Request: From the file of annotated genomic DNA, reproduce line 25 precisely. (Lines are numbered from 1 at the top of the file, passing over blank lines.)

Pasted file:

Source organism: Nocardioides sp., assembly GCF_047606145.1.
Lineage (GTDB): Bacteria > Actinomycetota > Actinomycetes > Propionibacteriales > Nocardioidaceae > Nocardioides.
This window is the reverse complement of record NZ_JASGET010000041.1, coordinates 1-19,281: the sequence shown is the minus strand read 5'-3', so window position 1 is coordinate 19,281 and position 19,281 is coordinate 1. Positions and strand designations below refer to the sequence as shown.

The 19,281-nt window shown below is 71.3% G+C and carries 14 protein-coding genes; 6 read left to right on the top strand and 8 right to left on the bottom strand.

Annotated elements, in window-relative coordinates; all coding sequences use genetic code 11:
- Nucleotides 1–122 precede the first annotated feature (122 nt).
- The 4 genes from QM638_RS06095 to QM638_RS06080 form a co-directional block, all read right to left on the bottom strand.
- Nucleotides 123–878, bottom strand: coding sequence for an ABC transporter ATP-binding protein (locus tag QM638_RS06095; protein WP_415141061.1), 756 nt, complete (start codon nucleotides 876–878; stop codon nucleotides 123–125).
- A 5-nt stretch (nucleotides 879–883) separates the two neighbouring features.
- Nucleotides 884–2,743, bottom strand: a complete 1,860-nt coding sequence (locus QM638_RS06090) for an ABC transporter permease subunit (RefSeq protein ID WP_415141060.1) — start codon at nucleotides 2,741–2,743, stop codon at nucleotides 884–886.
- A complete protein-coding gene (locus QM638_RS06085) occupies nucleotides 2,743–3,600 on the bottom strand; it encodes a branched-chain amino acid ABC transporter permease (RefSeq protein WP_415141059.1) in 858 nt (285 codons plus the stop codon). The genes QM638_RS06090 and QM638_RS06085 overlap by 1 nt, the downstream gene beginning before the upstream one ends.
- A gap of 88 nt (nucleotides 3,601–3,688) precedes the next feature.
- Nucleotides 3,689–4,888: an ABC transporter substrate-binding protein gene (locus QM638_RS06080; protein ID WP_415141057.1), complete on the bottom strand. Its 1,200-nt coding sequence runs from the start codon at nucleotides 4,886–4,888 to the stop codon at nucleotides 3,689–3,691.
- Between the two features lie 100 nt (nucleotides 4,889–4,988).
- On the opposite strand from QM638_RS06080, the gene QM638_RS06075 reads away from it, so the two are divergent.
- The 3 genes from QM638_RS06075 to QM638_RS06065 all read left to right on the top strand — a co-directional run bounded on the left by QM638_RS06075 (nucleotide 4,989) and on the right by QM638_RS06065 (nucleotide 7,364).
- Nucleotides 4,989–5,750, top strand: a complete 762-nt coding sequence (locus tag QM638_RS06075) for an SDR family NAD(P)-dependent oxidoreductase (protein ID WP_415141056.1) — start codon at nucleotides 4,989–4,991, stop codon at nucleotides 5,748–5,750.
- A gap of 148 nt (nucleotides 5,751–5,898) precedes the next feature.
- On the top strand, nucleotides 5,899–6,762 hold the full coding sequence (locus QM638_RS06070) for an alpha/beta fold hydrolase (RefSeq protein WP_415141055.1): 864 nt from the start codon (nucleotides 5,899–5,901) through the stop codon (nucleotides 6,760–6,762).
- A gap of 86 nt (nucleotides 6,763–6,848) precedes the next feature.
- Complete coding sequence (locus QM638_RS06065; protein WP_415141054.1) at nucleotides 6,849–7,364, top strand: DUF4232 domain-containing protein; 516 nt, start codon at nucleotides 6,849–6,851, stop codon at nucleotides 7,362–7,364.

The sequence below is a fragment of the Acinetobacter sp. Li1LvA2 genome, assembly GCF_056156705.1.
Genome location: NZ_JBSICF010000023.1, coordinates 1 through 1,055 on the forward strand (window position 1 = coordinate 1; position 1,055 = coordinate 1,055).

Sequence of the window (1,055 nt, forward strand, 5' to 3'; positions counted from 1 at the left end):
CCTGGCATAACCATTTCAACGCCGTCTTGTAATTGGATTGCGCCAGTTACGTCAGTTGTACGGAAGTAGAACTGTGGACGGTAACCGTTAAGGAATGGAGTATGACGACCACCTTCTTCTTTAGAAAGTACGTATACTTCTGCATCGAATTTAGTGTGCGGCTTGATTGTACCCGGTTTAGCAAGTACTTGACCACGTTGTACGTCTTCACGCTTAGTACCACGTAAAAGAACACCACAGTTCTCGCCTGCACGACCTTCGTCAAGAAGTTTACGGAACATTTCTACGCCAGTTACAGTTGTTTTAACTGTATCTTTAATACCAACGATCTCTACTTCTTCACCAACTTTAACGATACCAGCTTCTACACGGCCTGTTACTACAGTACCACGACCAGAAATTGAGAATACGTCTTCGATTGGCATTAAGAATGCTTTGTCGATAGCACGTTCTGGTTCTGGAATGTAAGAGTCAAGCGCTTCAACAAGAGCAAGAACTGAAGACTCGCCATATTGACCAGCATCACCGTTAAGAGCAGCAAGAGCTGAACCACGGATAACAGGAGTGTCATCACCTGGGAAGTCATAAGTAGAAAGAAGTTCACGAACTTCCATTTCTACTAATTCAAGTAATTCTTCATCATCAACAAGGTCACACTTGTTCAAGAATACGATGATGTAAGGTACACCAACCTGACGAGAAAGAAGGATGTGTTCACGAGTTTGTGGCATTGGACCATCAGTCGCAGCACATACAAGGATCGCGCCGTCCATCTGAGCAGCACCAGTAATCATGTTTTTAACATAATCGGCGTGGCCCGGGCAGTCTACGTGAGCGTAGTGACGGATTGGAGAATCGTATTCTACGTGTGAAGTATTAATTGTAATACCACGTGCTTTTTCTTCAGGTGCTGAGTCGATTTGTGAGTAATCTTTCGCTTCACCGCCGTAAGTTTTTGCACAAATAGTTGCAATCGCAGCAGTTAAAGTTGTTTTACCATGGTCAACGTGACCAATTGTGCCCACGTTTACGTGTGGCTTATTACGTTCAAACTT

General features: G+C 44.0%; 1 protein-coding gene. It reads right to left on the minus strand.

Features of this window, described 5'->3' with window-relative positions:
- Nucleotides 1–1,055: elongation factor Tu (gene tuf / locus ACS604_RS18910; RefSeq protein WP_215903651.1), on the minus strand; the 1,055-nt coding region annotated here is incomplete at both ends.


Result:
CCTGGCATAACCATTTCAACGCCGTCTTGTAATTGGATTGCGCCAGTTACGTCAGTTGTACGGAAGTAGAACTGTGGACGGTAACCGTTAAGGAATGGAGTATGACGACCACCTTCTTCTTTAGAAAGTACGTATACTTCTGCATCGAATTTAGTGTGCGGCTTGATTGTACCCGGTTTAGCAAGTACTTGACCACGTTGTACGTCTTCACGCTTAGTACCACGTAAAAGAACACCACAGTTCTCGCCTGCACGACCTTCGTCAAGAAGTTTACGGAACATTTCTACGCCAGTTACAGTTGTTTTAACTGTATCTTTAATACCAACGATCTCTACTTCTTCACCAACTTTAACGATACCAGCTTCTACACGGCCTGTTACTACAGTACCACGACCAGAAATTGAGAATACGTCTTCGATTGGCATTAAGAATGCTTTGTCGATAGCACGTTCTGGTTCTGGAATGTAAGAGTCAAGCGCTTCAACAAGAGCAAGAACTGAAGACTCGCCATATTGACCAGCATCACCGTTAAGAGCAGCAAGAGCTGAACCACGGATAACAGGAGTGTCATCACCTGGGAAGTCATAAGTAGAAAGAAGTTCACGAACTTCCATTTCTACTAATTCAAGTAATTCTTCATCATCAACAAGGTCACACTTGTTCAAGAATACGATGATGTAAGGTACACCAACCTGACGAGAAAGAAGGATGTGTTCACGAGTTTGTGGCATTGGACCATCAGTCGCAGCACATACAAGGATCGCGCCGTCCATCTGAGCAGCACCAGTAATCATGTTTTTAACATAATCGGCGTGGCCCGGGCAGTCTACGTGAGCGTAGTGACGGATTGGAGAATCGTATTCTACGTGTGAAGTATTAATTGTAATACCACGTGCTTTTTCTTCAGGTGCTGAGTCGATTTGTGAGTAATCTTTCGCTTCACCGCCGTAAGTTTTTGCACAAATAGTTGCAATCGCAGCAGTTAAAGTTGTTTTACCATGGTCAACGTGACCAATTGTGCCCACGTTTACGTGTGGCTTATTACGTTCAAACTT